At one point in my book The Five-Day Dig, the archaeological team stumbles onto a 2,000-year-old room decorated with erotic frescoes. Erotic art in homes was more common in ancient Rome than it is today, but in Pompeii the greatest quantity of it has been found in public buildings, like the Suburban Baths or the town’s big brothel, called the Lupanare. (Prostitutes in ancient Rome were called lupae or she-wolves.)

Hubby and I visited Pompeii in mid-March of 2009, a perfect time to go, thanks to the mild weather and lighter crowds. The one building where we did run into a lot of other tourists was the Lupanare. The place seemed to fascinate both genders, as well as the old and young alike (youngish, that is — no one actually had kiddies with them). We missed the Suburban Baths, so I can’t say whether that also was crowded, but I have a feeling it would have been.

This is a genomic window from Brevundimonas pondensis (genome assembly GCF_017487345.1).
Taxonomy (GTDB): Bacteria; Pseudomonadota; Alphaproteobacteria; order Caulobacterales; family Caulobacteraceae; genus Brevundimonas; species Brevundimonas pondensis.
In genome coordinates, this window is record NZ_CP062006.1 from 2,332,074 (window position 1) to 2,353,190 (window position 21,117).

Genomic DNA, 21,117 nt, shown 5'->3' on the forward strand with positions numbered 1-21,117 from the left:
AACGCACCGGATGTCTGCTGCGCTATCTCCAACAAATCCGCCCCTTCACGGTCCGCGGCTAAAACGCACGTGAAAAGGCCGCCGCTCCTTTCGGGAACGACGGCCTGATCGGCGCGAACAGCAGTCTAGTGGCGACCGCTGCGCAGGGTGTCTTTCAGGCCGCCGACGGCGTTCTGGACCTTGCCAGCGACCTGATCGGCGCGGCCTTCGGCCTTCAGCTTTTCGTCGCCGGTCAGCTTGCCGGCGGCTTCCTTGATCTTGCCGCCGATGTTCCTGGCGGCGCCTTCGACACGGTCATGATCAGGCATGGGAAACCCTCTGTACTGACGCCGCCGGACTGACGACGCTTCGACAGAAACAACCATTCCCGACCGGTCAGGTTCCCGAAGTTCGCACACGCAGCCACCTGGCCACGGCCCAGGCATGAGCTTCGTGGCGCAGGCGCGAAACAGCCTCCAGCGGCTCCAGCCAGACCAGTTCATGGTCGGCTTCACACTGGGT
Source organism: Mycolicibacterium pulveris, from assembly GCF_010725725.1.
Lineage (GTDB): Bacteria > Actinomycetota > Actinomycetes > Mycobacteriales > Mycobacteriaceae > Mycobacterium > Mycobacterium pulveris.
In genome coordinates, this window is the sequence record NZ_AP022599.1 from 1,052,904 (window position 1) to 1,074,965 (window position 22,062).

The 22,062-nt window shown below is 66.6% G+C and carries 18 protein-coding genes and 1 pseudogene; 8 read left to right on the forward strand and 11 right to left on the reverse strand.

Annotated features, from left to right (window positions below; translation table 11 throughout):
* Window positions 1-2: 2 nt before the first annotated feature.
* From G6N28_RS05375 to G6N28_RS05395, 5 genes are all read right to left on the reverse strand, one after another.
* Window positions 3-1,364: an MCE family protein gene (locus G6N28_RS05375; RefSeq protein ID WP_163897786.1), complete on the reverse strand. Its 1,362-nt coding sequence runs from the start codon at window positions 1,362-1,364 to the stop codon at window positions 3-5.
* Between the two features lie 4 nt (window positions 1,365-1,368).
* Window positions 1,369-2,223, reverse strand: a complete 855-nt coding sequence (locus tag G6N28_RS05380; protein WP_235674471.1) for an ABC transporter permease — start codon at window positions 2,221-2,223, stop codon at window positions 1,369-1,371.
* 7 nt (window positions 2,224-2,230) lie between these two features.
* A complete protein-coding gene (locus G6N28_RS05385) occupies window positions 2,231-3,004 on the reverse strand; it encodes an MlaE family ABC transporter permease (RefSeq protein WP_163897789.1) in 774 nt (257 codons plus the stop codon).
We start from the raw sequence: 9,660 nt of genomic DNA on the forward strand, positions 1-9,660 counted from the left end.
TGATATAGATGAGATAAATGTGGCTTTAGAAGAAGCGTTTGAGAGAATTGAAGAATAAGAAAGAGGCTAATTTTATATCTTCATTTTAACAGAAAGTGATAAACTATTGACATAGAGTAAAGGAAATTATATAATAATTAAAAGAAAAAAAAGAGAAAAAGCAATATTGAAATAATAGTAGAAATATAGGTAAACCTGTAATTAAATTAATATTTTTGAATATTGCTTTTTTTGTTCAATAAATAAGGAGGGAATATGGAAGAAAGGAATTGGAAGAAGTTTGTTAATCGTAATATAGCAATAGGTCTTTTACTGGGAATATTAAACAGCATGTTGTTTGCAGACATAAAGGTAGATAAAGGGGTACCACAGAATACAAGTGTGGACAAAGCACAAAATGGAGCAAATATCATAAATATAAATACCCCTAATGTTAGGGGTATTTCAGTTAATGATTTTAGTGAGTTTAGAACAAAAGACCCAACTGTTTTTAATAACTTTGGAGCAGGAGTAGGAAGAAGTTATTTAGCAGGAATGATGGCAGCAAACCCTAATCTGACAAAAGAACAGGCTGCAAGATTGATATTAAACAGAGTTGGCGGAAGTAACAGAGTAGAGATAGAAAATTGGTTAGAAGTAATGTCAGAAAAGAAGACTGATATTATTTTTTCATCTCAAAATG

One thing I find interesting about the erotic frescoes in Pompeii (other than the obvious titillation factor), is that the women are often depicted in dominant positions. Not sure if this is because they’re prostitutes or if it can be interpreted as a more broad cultural thing. Women in Rome definitely didn’t have much in the way of civil power — they couldn’t even be citizens, let alone hold political office — but maybe they were dominant in the bedroom. I like to think so.

For more on erotic art in this ancient town, check out Eroticism in Pompeii by Antonio Varone, or just Google “erotic frescoes” — if you dare. ;)

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